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Obituary: Isabel Dean

In a career spanning 50 years, Isabel Dean demonstrated talent and versatility while never fulfilling the great promise initially indicated. With large eyes and classically chiselled features, she became best known as an exponent of somewhat steely patrician ladies of elegance and breeding. That she was capable of much more was demonstrated by her work on stage in both the classics and contemporary drama, but most of this was done in provincial theatres, partly no doubt because early in her career she offended "Binkie Beaumont", the West End's leading theatrical manager.

She was born Isabel Hodgkinson in Aldridge, Staffordshire, in 1918. Her first ambition was to be an art teacher. She studied painting at the Birmingham Art School and in 1937 joined the Cheltenham Repertory Company as a scenic artist. Soon she was taking both acting lessons and small parts with the company. "It was inevitable, with her ravishing looks," commented one of the company later.

After appearing with repertory companies in Brighton and Norwich, she made her London debut on 1 May 1940 as Maggie Buckley in an adaptation of Agatha Christie's thriller Peril at End House, following this with a Shakespearean role, Mariana in Robert Atkins's Regent's Park production of All's Well That Ends Well. A major break came in 1943 when she played Jenny in John Gielgud's celebrated production of Congreve's Love for Love at the Phoenix.

The following year she was asked to join Gielgud's repertory company at the Haymarket, again playing Prue in Love for Love, but also understudying Peggy Ashcroft as Ophelia to Gielgud's Hamlet (the last time the great actor played the role). She played Ophelia several times when Ashcroft was sick and followed this with a performance as Hermia in A Midsummer Night's Dream which, according to Harold Hobson, was "as pretty and sharply defined as it was lovely".

When Beaumont asked her to go with Gielgud's company to tour India, but only to play the role of the maid in Coward's Blithe Spirit and again to under-study Ophelia, she refused and Beaumont made it clear he considered her ungrateful. She never worked for his management again and made few more West End appearances. Instead she played leading roles in Oxford, Brighton and the Boltons Theatre, including a luminous Juliet.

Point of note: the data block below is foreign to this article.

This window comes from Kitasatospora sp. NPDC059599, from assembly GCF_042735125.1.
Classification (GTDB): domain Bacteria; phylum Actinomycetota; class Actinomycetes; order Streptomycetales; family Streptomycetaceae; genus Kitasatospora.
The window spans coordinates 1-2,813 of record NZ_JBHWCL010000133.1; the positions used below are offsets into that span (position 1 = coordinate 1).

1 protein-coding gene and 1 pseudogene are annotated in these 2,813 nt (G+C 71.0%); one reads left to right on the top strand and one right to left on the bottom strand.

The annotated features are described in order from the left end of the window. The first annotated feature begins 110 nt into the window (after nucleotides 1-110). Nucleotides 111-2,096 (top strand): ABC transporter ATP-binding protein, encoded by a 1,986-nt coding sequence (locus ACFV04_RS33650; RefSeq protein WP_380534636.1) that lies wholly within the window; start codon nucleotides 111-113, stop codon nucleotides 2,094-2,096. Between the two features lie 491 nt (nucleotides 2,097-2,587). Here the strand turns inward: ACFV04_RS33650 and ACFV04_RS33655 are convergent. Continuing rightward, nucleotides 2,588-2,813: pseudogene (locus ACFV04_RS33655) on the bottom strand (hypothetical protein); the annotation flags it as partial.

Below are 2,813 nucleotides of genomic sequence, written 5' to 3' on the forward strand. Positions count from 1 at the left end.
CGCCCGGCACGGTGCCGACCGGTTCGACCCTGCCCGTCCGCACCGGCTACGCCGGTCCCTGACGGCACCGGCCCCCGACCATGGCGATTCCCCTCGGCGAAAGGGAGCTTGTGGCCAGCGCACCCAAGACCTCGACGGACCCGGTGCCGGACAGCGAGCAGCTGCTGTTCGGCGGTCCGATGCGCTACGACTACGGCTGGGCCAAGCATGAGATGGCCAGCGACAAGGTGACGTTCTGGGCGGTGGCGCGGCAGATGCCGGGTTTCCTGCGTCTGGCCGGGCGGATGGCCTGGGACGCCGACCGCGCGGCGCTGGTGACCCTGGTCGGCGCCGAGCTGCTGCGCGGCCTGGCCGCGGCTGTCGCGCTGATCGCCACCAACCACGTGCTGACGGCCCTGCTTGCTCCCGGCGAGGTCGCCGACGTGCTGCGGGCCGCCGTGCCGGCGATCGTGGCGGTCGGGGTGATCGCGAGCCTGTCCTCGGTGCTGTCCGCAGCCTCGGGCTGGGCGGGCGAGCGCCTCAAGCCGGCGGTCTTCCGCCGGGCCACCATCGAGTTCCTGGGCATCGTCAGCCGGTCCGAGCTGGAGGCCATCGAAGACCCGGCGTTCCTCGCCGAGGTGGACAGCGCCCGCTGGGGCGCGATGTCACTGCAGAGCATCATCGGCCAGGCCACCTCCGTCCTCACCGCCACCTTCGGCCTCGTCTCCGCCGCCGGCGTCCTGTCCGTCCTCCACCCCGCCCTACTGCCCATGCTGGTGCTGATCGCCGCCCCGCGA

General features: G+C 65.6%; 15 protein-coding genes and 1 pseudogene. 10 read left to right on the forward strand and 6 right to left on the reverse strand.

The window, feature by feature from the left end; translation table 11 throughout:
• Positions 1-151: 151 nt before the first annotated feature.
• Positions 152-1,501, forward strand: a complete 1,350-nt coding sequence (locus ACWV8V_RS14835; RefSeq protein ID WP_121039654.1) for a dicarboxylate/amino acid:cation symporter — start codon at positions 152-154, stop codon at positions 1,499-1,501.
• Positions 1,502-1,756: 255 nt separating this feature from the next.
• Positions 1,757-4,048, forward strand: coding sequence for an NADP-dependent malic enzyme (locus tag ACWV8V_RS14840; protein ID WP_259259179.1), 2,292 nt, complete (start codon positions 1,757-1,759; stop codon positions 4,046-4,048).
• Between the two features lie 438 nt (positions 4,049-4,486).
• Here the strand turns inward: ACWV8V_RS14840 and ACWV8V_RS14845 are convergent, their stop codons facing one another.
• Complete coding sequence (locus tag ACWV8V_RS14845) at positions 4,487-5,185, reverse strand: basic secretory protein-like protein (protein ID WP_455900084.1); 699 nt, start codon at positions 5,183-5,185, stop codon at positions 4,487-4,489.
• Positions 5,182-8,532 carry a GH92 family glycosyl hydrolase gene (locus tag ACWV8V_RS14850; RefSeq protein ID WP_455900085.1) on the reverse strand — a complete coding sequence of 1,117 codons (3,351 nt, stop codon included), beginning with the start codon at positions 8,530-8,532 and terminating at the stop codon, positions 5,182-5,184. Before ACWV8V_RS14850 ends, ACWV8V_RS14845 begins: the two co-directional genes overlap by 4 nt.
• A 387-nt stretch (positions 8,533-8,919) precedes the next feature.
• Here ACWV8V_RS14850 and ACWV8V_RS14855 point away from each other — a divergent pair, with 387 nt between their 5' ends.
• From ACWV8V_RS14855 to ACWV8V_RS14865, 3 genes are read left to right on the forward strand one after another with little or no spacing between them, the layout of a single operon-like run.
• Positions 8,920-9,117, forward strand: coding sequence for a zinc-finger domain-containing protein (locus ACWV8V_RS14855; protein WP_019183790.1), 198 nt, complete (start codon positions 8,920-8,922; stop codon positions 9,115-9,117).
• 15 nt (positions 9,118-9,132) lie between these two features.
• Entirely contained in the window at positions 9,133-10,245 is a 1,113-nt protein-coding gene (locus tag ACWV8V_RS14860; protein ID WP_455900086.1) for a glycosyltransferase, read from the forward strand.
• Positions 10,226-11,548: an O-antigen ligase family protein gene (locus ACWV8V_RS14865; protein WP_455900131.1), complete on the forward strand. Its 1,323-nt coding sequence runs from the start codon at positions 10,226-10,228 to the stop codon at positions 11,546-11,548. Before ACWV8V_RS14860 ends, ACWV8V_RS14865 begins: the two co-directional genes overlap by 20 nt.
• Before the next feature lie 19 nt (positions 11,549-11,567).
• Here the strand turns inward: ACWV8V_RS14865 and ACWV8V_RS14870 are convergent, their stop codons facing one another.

She returned to the West End in 1956 to play Mary Dallas in the thriller The Night of the Fourth at the Westminster, and three years later played Miss Frost, the Catholic lodger seduced by a young student, in the hit production of J.P. Donleavy's The Ginger Man at the Fortune.

She had meanwhile become a familiar face on television. She had the principal female role in Nigel Kneale's enormously popular blend of science-fiction and horror The Quatermass Experiment (1953), six 30-minute episodes which went out live, with filmed inserts. Dean played the scientist whose astronaut husband returns from a mission with an alien infection that causes him to mutate into a vegetable-like creature.

When A Life of Bliss, a successful radio comedy series, was transferred to television with its original star, George Cole, as the bumbling bachelor hero, Dean was cast as his forthright sister Anne.

Other television roles included Jane Austen's Sense and Sensibility, David Mercer's The Parachute (as mother to John Osborne), Julian Bond's 13-part series A Man of Our Times and a high-toned soap-opera, 199 Park Avenue, sat in a luxury apartment block where the stories of the inhabitants are linked by a gossip columnist searching for stories. Created and written by Dean's husband, William Fairchild, it went out twice weekly, but lasted only nine weeks. (Dean's 1953 marriage to Fairchild, who wrote such screenplays as Morning Departure, The Malta Story and Star!, was dissolved in the early Seventies.)

In the theatre, she had successes in several contemporary plays, including the Royal Court production of John Osborne's A Hotel in Amsterdam (1968), which moved into the West End, and in provincial productions of Orton's What the Butler Saw and John Bowen's chilling Robin Redbreast. She had a particularly notable triumph as Hester in Rattigan's The Deep Blue Sea (at Guildford in 1971 and Nottingham in 1972), once more following in the footsteps of Peggy Ashcroft. Her wrenching portrayal of the clergyman's daughter, married to a High Court judge, who leaves her husband to pursue a hopeless and obsessive affair with a young air force pilot, clearly demonstrated that Dean's gifts had not always been appropriately exploited.

In 1977 she played with Gielgud, for the first time since she had been his Ophelia, in Julian Mitchell's Half Life at the National Theatre.

Dean's film career began in 1943 with a tiny role in The Man in Grey. Later films included Lean's The Passionate Friends (1948), and Sidney Gilliatt's The Story of Gilbert and Sullivan (1953), in which she was the epitome of droll elegance as wife to Robert Morley's Gilbert. "How does it feel to be married to a transcendent genius?" asks her husband as he puts the finishing touches to The Mikado. "I suppose I've always taken it for granted, dear," is her reply.

In Alexander Mackendrick's A High Wind in Jamaica, she presented a beautiful and touching picture of Victorian motherhood in the film's early sequences. Her last appearance on the West End stage was as the tragic mother of Alan Turing (Derek Jacobi) in Hugh Whitemore's Breaking the Code (1986).

A few years earlier the critic Harold Hobson had written: "Our own stage is rich in actresses of whom the chief jewel is Peggy Ashcroft - and the most undervalued is Isabel Dean."


Isabel Hodgkinson (Isabel Dean), actress: born Aldridge, Staffordshire 29 May 1918; married 1953 William Fairchild (two daughters; marriage dissolved); died 27 July 1997.